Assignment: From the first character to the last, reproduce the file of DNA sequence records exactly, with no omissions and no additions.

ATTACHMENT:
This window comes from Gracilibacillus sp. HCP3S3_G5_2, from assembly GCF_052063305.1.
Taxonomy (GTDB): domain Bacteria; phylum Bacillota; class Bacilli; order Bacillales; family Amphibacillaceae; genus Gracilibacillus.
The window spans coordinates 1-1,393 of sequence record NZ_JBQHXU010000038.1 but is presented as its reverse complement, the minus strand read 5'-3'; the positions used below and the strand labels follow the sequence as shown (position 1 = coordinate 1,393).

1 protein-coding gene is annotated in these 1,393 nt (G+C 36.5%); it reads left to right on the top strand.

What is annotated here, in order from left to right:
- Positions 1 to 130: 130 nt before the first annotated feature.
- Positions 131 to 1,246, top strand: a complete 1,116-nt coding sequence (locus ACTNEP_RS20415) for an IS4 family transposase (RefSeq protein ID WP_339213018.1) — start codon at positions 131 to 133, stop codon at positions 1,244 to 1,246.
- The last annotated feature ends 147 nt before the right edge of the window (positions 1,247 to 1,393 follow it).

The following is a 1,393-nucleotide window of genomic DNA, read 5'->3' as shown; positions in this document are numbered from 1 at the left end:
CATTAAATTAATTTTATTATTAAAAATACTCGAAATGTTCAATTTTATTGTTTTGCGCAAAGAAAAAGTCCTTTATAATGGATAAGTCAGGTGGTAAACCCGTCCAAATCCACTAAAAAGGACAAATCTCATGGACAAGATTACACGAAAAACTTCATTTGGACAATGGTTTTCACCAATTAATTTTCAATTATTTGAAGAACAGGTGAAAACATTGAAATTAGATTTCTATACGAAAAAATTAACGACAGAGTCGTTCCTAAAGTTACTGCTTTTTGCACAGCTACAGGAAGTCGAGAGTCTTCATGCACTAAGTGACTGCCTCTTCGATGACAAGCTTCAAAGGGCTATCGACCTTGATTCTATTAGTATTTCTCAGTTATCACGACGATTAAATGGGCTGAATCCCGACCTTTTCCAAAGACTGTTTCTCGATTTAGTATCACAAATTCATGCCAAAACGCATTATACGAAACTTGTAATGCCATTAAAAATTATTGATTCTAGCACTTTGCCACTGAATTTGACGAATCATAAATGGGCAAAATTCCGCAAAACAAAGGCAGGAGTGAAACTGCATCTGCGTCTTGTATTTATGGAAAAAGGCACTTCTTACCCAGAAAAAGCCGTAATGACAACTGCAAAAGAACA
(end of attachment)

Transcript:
This window comes from Gracilibacillus sp. HCP3S3_G5_2, from assembly GCF_052063305.1.
Taxonomy (GTDB): domain Bacteria; phylum Bacillota; class Bacilli; order Bacillales; family Amphibacillaceae; genus Gracilibacillus.
The window spans coordinates 1-1,393 of sequence record NZ_JBQHXU010000038.1 but is presented as its reverse complement, the minus strand read 5'-3'; the positions used below and the strand labels follow the sequence as shown (position 1 = coordinate 1,393).

1 protein-coding gene is annotated in these 1,393 nt (G+C 36.5%); it reads left to right on the top strand.

What is annotated here, in order from left to right:
- Positions 1 to 130: 130 nt before the first annotated feature.
- Positions 131 to 1,246, top strand: a complete 1,116-nt coding sequence (locus ACTNEP_RS20415) for an IS4 family transposase (RefSeq protein ID WP_339213018.1) — start codon at positions 131 to 133, stop codon at positions 1,244 to 1,246.
- The last annotated feature ends 147 nt before the right edge of the window (positions 1,247 to 1,393 follow it).

The following is a 1,393-nucleotide window of genomic DNA, read 5'->3' as shown; positions in this document are numbered from 1 at the left end:
CATTAAATTAATTTTATTATTAAAAATACTCGAAATGTTCAATTTTATTGTTTTGCGCAAAGAAAAAGTCCTTTATAATGGATAAGTCAGGTGGTAAACCCGTCCAAATCCACTAAAAAGGACAAATCTCATGGACAAGATTACACGAAAAACTTCATTTGGACAATGGTTTTCACCAATTAATTTTCAATTATTTGAAGAACAGGTGAAAACATTGAAATTAGATTTCTATACGAAAAAATTAACGACAGAGTCGTTCCTAAAGTTACTGCTTTTTGCACAGCTACAGGAAGTCGAGAGTCTTCATGCACTAAGTGACTGCCTCTTCGATGACAAGCTTCAAAGGGCTATCGACCTTGATTCTATTAGTATTTCTCAGTTATCACGACGATTAAATGGGCTGAATCCCGACCTTTTCCAAAGACTGTTTCTCGATTTAGTATCACAAATTCATGCCAAAACGCATTATACGAAACTTGTAATGCCATTAAAAATTATTGATTCTAGCACTTTGCCACTGAATTTGACGAATCATAAATGGGCAAAATTCCGCAAAACAAAGGCAGGAGTGAAACTGCATCTGCGTCTTGTATTTATGGAAAAAGGCACTTCTTACCCAGAAAAAGCCGTAATGACAACTGCAAAAGAACA